Frederika (not her real name) was referred to NPS by her GP. Frederika was recovering from a substance use disorder (SUD) and as part of her treatment plan to build resilience and confidence and to introduce her to positive peer groups, she engaged with VOSS (Voices of the South Side) to participate in a course titled 'Speaking Out'. This 10 week course was (is) designed to provide an opportunity to learn how to speak confidently in public, to advocate, to become more aware of one's own communication style and to gain the confidence and ability to clearly articulate ideas.
On her own Frederika was not able to pay for the course - however through the National Psycho-Social Services Flexible Funding Brokerage Frederika was able to secure the necessary funds to complete the course, resulting in a marked increase in confidence and further engagement with a new creative writing course & local choir.
Fred (not his real name) has been engaged with the Mental Health Integrated Complex Care team for some around 6 months. One of Fred's challenges was dealing with the voices in his head. Fred's mental health team felt that many of his treatment goals would be facilitated if the voices in his head could be better managed.
Many options were reviewed before it was settled on the purchase of a radio/cd player as a method for quieting the voices. This simple addition to his life had the ability to provide a dramatic change to the quality of Fred's life. With background noise (like that provided by the radio) Fred was able to concentrate on his own thoughts rather than the incessant chattering in his head. His concentration improved which also improved his ability to interact and relate to others. This encouraged his participation in other activities like Art Therapy.
Amy* is a 32 year old female well known to First Step, having been engaged for five years. She has a long history of complex PTSD from childhood trauma. Amy completed a degree, going on to complete first class honors before commencing work in her chosen field. After 2 years working, her mental state deteriorated and Amy was unable to continue working. Diagnosed with complex PTSD, Major Depressive Disorder, comorbid anxiety and substance dependence (alcohol and cannabis).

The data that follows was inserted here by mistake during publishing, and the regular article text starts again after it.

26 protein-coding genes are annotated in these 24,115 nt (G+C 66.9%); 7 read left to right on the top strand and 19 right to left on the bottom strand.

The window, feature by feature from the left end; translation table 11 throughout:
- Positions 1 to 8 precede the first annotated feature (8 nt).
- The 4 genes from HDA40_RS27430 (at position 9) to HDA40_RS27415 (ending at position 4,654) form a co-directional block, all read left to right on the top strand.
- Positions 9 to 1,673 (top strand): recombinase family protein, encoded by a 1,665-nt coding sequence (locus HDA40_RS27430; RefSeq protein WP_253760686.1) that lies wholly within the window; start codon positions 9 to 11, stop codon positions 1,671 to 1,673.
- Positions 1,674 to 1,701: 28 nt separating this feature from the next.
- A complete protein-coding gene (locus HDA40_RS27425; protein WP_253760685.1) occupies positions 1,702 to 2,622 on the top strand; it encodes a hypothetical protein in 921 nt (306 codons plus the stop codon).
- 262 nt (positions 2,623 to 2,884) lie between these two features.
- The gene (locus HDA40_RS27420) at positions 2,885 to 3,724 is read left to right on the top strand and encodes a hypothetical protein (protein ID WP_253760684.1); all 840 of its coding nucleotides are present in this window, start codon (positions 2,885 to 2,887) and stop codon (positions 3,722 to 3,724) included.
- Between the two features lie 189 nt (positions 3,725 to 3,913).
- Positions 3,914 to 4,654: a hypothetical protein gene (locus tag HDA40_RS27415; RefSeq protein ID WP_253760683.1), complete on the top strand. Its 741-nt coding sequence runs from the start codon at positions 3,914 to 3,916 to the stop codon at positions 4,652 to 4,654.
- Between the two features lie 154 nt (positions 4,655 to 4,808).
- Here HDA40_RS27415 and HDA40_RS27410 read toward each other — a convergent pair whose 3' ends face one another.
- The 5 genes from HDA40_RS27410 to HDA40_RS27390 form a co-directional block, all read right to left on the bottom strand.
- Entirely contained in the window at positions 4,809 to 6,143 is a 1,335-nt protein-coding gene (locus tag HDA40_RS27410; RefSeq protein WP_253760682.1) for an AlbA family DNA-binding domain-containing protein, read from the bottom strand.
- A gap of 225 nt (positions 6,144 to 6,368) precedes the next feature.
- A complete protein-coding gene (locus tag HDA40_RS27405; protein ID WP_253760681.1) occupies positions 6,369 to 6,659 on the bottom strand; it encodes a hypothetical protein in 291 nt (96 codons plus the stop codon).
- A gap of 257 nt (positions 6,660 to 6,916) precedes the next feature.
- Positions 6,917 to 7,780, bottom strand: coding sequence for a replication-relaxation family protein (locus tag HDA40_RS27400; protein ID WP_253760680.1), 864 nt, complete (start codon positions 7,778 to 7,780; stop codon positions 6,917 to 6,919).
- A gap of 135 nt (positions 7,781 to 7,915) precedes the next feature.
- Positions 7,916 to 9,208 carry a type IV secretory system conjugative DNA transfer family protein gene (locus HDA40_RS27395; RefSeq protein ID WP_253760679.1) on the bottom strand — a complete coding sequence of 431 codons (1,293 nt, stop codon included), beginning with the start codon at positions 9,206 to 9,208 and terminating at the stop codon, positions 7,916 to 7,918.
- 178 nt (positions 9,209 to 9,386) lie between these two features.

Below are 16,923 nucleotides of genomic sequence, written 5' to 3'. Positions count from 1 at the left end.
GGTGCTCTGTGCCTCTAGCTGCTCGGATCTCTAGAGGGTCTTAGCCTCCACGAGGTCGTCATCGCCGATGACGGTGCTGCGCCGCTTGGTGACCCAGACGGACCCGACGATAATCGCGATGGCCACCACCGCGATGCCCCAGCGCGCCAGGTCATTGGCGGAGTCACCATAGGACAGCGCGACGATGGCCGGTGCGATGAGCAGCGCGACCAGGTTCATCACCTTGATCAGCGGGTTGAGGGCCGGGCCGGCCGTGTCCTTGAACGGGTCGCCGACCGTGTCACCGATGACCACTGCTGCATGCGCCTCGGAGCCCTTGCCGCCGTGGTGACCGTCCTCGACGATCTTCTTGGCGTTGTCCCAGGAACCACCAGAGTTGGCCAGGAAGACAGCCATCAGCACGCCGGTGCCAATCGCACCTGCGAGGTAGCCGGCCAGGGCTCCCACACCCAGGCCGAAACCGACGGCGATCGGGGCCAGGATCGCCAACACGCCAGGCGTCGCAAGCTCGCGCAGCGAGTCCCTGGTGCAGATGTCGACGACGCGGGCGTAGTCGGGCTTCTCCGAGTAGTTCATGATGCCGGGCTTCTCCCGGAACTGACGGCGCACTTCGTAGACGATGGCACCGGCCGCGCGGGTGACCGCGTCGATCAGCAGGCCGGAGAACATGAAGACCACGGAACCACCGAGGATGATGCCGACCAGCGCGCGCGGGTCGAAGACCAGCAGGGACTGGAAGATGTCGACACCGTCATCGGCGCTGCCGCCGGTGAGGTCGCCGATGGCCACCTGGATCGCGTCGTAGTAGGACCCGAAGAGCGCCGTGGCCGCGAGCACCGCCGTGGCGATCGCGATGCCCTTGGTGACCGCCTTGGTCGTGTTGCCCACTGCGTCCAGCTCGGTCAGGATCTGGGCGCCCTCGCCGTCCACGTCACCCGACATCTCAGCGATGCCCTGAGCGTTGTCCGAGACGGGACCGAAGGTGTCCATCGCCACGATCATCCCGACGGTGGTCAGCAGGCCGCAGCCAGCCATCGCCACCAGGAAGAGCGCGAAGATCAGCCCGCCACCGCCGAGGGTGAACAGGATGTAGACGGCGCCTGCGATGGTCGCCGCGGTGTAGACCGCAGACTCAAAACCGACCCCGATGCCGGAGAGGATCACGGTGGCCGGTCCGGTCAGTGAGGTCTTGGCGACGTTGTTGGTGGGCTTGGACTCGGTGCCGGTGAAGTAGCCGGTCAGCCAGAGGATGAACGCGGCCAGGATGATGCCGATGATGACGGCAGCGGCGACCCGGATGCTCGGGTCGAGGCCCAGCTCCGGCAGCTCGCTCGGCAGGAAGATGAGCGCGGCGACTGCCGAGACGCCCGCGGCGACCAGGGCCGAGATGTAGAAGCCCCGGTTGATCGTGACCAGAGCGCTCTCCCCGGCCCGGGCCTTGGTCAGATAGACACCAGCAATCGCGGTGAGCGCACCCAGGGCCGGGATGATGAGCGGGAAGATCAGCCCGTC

Amy engaged initially in the Mental Health Nurse Incentive Program (MHNIP) and transitioned into the MHICC program at the commencement of the Stepped Care Model. Amy was managed by her Mental Health Nurse in conjunction with her GP (on site) and clinical psychologist, combining medication, directed Cognitive Behavioural Theory and Trauma therapy with medication management, daily suicide prevention and substance dependence recovery. Over the past two years Amy made slow but significant progress and in the past 12 months this team has supported Amy with her goal of returning to work.
At the start of this year, Amy decided to return to university to undertake a Master’s Degree, however due to more than four years of unemployment she faced significant challenges not only with respect to her mental and physical health but also in financing her studies and in the logistics of completing the rigorous application process among other things.
Amy's Mental Health Nurse enrolled her in the NPS program as an avenue through which to overcome some of these hurdles. She initially enrolled in a public speaking course through Voices of the South Side to help regain confidence in a highly supported environment. (Voices of the South Side work specifically with people who are socially isolated to help them develop skills in public speaking, debate and discussion to encourage better engagement with their communities).
At the same time NPS funded the re-issuance of past transcripts and a Birth Certificate in order for her to successfully complete her Masters application.
Once accepted into her chosen Masters degree, NPS funded the purchase of stationary and other materials required for the course.
A drivers license is a key requirement of the course that Amy will complete so the next phase of recovery will include driving lessions. These will be funded by NPS as part of her ongoing treatment plan.
Despite significant improvement in her mental health and cognitive capacity, Amy found this process very stressful. It was therefore necessary for her to be closely supported by her MHICC team and GP to ensure her ongoing psychological health.
Amy’s case is a positive example of how we can support clients to achieve their goals of community connectedness, employment and independence through the coordinated delivery of clinical healthcare and psycho-social support. It is also serves to demonstrate the nature of an enduring mental illness and the need for timely, collaborative and ongoing care to ensure a person does not only obtain stability, but is able to sustain stable mental health while returning to work and independence.